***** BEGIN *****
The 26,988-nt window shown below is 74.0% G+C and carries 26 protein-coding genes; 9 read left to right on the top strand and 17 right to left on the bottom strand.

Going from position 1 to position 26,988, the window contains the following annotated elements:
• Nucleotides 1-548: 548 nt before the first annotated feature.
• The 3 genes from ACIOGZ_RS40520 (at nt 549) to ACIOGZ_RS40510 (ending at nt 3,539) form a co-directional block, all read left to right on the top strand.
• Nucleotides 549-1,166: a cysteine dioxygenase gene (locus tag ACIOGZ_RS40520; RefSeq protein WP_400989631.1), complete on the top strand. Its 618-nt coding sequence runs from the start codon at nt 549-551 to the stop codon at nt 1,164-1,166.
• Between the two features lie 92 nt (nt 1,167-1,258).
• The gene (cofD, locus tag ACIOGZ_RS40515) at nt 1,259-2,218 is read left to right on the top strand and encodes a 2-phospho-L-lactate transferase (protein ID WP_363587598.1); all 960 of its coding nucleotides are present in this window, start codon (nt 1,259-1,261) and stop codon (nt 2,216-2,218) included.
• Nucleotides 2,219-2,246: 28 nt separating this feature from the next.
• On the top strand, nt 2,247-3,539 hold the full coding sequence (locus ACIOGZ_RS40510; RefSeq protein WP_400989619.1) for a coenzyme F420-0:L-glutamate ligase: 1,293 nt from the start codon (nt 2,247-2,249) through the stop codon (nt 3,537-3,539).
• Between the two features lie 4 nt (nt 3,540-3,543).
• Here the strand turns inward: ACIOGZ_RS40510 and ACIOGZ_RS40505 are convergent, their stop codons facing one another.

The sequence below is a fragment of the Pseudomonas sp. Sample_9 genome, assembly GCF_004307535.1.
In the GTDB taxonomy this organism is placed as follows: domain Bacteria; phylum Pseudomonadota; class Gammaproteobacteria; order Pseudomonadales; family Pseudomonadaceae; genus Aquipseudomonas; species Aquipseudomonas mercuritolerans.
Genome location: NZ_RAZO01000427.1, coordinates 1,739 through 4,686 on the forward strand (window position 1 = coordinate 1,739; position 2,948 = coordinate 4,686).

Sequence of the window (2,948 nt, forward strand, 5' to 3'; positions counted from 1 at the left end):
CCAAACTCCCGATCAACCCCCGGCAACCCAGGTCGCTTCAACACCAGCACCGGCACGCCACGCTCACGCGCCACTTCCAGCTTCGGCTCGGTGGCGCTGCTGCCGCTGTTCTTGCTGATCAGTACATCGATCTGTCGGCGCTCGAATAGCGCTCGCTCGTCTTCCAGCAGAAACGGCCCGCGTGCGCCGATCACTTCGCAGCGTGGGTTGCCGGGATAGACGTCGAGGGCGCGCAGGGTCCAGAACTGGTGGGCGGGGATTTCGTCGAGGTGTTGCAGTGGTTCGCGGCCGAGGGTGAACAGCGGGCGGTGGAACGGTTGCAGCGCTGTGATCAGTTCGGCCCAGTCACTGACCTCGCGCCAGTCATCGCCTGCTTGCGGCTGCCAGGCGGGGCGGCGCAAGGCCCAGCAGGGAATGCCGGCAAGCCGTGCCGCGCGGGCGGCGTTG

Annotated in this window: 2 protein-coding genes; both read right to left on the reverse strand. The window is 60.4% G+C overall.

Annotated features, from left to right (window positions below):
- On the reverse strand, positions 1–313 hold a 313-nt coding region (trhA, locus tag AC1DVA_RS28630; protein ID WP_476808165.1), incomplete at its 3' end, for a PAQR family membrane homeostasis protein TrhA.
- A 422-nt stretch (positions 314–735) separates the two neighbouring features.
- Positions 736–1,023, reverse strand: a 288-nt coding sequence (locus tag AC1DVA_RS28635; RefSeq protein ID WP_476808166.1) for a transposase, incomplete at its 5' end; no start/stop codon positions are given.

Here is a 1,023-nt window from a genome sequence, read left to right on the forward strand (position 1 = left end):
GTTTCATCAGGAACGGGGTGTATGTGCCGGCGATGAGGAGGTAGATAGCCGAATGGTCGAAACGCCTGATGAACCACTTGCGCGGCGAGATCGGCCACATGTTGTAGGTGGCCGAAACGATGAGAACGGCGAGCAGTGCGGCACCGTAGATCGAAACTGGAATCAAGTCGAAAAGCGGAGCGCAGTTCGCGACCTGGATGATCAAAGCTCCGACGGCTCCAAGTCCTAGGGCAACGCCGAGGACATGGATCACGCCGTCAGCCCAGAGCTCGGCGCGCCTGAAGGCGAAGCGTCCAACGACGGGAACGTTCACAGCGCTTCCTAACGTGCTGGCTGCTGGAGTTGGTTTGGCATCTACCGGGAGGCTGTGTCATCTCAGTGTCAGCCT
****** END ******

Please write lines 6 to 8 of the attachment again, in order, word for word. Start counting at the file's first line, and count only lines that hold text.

• Between the two features lie 92 nt (nt 1,167-1,258).
• The gene (cofD, locus tag ACIOGZ_RS40515) at nt 1,259-2,218 is read left to right on the top strand and encodes a 2-phospho-L-lactate transferase (protein ID WP_363587598.1); all 960 of its coding nucleotides are present in this window, start codon (nt 1,259-1,261) and stop codon (nt 2,216-2,218) included.
• Nucleotides 2,219-2,246: 28 nt separating this feature from the next.